If you once played the LEGO MindStorms EV3, you might have built one of its sample projects Puppy, which I explained in my previous posts. Several years ago, when EV3 has not yet supported the Scratch blockly language, the puppy code is pretty complicated and confusing. In this post, I will use LEGO MindStorms Inventor to recreate such a pet dog, and write its code with both Scratch blockly language and Python.
The final effect is like this. The peg dog will get bored or feel “hungry”. As the pet owner, you need to play with it and feed it with the colorful blocks in time, otherwise, it will stop responding to you.
The overall structure of the model is much simpler than the project of LEGO MindStorms EV3. Therefore, I will concentrate on the code only. In this post, I will explain how to use Scratch blockly language to implement its functionality, while in the next post, I will switch to Python.
When program starts, set both motors to the position of 0. We could spin the motor manually, so that both marks match, as shown in the below diagram. When the program calls “D go shortest path to position 0”, the motor will turn to the position where the two marks align, no matter what position the motor has spun to.
In this sample, left leg is connect to Port D, while right leg is connected to Port A. The program sets both motors to position 0 (which represents a sitting position of the pet). The ultrasonic sensor is lightened up and then turned off after 0.5 seconds. The initial status is done.
The pet dog has response to user’s action. In the block “tapping”, the program uses motor pair so that both legs could move at the same time. Recall that the left leg is connected to Port D and right leg is connected to Port A, therefore, the motor pair should use “set movement motors to D+A”. Pay attention that if you swap the position of Port D and Port A to use “set movement motors to A+D”, the final effect will be different since the program takes Port A as the left motor.
When we use motor pair and set positive motor speed, both legs will move forward. When we set negative motor speed, both legs will move backward. After swaying the legs, the program sets both motors to the position of 0, so the pet dog resumes its initial “sitting” position.
The pet dog will run when the ultrasonic sensor identifies any object closer than 8 cm. We define a block called “running”, whose code is similar to the tapping block. The difference lies in the loop. The program repeats 5 times and within each iteration, the two motors in the motor pair run at opposite speed, that is to say, left motor runs at -50 speed, while right motor runs at 50 speed, and vice versa. The effect is that one leg moves forward while the other leg moves backward. At the end of the running procedure, both motors return to the position 0, so the pet dog resumes its initial “sitting” position.
Main Control Blocks
The following code segments include the main controlling logic. We have created two parallel code segments. The first one is used to calculate the hungry time and boring time. The pet dog needs our attention all the time. If we leave it unfed, it will become hungry and when it is starved, it will shut down finally. Therefore, we need a variable “hungry_time” to measure its hunger index. Meanwhile, we need to have a variable “boring_time” to store its boring index. If we do not tap it or walk it after certain seconds, the value of “boring_time” exceeds a threshold and it will warn us about its boredness status.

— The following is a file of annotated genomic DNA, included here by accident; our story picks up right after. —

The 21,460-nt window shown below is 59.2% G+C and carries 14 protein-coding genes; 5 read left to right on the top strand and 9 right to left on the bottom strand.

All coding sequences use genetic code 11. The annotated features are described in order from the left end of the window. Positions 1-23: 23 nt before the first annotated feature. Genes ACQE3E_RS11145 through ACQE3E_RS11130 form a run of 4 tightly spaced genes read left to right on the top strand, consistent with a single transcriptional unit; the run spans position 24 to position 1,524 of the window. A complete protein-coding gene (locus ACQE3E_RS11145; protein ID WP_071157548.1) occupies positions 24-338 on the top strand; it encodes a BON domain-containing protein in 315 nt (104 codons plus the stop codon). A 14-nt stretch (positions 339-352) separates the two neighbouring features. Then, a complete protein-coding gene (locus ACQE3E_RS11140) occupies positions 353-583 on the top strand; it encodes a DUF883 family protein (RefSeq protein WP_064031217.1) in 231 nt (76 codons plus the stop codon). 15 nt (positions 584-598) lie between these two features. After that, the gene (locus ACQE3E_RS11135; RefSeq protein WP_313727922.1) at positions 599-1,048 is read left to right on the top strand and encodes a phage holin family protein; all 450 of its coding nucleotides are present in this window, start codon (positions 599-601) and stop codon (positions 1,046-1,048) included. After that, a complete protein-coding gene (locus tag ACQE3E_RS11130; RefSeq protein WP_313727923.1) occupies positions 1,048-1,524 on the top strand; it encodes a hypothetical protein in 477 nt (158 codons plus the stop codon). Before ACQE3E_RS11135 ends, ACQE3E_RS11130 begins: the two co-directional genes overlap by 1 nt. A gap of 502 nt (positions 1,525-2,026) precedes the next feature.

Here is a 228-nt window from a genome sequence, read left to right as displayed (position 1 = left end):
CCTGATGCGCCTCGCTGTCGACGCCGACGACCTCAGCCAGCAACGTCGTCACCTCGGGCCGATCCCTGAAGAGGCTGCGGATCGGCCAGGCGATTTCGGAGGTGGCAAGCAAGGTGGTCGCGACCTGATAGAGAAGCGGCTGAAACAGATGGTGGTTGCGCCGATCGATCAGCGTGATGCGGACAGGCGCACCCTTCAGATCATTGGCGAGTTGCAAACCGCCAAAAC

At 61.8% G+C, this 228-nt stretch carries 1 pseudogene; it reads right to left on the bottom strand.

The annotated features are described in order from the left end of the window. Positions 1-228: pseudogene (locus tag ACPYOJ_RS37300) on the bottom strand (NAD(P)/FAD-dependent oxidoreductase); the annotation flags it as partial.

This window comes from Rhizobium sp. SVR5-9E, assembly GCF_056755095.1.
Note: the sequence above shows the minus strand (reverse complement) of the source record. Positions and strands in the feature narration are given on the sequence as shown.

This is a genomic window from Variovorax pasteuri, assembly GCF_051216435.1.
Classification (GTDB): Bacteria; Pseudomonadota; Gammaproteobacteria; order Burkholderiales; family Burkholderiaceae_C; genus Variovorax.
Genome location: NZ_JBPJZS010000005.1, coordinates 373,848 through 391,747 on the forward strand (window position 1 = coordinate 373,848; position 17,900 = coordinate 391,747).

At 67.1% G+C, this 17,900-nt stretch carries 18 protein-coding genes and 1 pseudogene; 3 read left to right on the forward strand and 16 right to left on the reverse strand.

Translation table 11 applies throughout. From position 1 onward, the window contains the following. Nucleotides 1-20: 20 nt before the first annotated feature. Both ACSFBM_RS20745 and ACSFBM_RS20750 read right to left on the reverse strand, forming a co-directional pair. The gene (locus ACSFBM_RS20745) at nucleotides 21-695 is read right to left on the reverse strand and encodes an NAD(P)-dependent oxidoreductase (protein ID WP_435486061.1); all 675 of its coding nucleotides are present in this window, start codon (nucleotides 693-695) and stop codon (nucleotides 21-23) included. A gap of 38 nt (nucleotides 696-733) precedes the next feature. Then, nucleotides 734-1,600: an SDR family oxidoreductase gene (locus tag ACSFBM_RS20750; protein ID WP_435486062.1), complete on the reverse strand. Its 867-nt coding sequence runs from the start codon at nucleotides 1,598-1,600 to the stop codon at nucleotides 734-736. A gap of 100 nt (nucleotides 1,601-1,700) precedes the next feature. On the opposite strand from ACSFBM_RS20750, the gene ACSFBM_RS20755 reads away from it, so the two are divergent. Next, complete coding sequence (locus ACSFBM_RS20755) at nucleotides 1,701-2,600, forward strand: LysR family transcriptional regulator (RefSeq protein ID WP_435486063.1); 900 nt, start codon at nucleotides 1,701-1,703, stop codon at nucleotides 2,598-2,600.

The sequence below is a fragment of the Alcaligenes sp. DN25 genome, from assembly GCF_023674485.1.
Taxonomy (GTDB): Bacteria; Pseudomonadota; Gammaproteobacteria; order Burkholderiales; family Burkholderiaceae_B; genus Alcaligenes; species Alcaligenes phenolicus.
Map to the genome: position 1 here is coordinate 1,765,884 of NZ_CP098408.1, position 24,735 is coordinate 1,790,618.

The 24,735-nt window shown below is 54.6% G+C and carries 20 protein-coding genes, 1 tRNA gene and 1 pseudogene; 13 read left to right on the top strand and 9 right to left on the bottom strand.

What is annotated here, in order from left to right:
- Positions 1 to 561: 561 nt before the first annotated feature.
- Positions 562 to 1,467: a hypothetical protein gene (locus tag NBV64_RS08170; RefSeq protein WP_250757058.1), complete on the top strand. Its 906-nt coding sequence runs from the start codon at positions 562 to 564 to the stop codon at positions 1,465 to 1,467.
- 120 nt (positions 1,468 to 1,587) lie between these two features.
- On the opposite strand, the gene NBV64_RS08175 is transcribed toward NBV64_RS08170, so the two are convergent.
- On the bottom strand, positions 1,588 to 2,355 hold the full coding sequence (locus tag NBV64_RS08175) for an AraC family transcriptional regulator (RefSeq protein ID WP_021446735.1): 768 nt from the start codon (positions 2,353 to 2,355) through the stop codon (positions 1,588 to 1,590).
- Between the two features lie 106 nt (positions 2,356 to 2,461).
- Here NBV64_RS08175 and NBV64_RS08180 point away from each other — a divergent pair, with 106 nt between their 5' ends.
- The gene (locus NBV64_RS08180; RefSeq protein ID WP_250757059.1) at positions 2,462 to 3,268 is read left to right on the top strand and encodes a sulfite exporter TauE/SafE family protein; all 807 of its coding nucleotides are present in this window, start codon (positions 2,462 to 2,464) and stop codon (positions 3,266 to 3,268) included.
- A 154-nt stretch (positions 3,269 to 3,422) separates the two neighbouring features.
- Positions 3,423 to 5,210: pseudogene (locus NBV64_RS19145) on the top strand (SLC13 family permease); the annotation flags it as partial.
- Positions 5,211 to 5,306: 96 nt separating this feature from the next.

Now let’s take a look at the following sample code.
Code Segment 1
At the beginning of the program, both variables “hungry_time” and “boring_time” are set to 0. Time is also reset. Within the forever loop, both variables will add the elapsed time, and then the program resets the timer. The program then checks if hungry_time and bored_time exceed a threshold.
You might wonder that if that is all the logic, the pet dog will just be turned off after 35 seconds. No, we have another parallel code segment which will also play a role in controlling the two variables.
Code Segment 2
In the following parallel code segment, the program checks if the color sensor identifies any of red, blue or yellow color. If it does, it indicates that the pet dog is being fed. Every time it identifies those colorful blocks, “hungry_time” variable decreases by 3 and the smart hub will play a chewing sound. When “hungry_time” variable is smaller than 5, just set its value to 0 and indicate the pet dog is full. The block “wait until not ((B is color red) or (B is color blue) or (B is color yellow)) is to ensure that each feeding action will only trigger one time change of “hungry_time” value.
When the smart hub identifies tapping, “boring_time” is set to 0 and then call “tapping” block. When the ultrasonic sensor identifies any object smaller than 8 cm, it also sets “boring_time” to 0 and call “running” block. Please note that both “tapping” and “running” actions take time, so we set “boring_time” to 0 again after finish running the two blocks.
Through calling the two blocks “tapping” and “running” and simulating feeding, the value of “hungry_time” and “boring_time” will fluctuate dynamically depending on how you interact with the pet dog. Come to try the above code and have your own robot pet. It is a very demanding creature, right? However, if you want it to be less demanding, you could adjust its parameter threshold. For example, when “hungry_time” is bigger than 1800, the robot pet will declare hunger. In that way, it will give you much time to relax. Have fun with your robot pet!
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